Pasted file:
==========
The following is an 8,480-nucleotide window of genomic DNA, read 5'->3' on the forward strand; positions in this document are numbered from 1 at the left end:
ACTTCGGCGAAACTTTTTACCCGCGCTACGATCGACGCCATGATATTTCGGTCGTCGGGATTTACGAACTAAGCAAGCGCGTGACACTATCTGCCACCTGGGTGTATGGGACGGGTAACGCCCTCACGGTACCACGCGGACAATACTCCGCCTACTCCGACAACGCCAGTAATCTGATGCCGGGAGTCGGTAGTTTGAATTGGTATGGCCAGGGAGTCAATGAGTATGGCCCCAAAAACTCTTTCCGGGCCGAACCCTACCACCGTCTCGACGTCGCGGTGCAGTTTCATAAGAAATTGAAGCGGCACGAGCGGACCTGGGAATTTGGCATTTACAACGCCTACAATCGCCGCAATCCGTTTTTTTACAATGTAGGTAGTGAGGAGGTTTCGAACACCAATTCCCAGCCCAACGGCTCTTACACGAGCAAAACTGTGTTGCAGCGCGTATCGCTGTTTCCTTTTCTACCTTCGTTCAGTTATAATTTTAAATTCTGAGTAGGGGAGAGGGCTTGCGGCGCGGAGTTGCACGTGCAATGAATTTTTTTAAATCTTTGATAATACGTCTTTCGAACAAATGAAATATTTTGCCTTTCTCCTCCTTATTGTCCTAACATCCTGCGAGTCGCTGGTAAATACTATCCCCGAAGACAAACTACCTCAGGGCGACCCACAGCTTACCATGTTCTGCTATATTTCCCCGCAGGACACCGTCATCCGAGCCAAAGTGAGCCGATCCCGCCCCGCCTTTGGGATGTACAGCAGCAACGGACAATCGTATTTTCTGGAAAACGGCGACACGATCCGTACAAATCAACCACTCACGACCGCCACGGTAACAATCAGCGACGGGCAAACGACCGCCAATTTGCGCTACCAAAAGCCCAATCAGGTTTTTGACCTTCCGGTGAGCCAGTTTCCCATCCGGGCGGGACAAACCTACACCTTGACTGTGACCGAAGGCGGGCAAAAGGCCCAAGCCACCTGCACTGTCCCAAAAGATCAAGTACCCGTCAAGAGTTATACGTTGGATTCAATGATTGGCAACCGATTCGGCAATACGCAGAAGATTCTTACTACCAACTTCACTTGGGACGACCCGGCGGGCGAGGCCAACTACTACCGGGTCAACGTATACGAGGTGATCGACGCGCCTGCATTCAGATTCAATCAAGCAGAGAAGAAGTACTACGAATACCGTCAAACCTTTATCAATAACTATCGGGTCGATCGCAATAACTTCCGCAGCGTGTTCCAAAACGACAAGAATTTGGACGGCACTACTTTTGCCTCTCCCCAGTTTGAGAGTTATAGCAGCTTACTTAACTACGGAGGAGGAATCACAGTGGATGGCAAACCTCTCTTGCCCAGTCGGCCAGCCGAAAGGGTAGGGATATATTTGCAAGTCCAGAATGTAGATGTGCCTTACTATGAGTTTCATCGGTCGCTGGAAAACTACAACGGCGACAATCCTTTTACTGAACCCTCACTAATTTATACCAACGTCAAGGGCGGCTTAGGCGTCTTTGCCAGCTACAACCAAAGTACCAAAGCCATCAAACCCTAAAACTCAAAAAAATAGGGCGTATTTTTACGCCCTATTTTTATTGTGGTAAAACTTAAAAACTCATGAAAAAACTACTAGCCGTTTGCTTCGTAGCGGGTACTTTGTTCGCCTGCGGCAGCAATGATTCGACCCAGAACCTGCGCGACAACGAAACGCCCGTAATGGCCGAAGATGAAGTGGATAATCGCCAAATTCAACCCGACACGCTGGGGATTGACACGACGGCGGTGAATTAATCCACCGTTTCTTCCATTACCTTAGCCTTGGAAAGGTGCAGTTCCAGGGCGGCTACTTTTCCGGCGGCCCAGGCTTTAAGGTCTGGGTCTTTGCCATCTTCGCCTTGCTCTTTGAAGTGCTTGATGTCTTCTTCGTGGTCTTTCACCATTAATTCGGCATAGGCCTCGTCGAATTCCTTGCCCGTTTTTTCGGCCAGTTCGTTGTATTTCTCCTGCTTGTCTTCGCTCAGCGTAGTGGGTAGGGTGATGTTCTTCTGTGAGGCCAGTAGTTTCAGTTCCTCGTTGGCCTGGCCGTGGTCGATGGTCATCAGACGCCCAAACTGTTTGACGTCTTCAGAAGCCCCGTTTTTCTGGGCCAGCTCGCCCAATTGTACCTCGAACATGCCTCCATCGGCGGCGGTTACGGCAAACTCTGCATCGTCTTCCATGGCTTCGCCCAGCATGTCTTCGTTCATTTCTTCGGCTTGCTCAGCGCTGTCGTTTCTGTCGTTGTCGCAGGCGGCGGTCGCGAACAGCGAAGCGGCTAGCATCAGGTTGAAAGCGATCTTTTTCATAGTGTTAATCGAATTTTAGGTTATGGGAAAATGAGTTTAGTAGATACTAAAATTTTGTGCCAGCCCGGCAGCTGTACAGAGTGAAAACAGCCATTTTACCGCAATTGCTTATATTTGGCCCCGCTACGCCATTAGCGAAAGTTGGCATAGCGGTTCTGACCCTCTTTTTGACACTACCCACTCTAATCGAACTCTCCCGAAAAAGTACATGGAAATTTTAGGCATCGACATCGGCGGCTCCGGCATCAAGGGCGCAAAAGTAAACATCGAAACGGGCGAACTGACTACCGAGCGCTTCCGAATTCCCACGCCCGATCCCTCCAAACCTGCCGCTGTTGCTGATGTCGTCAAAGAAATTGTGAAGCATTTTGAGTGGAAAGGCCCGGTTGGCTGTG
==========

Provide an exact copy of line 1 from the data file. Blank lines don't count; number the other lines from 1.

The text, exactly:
The following is an 8,480-nucleotide window of genomic DNA, read 5'->3' on the forward strand; positions in this document are numbered from 1 at the left end: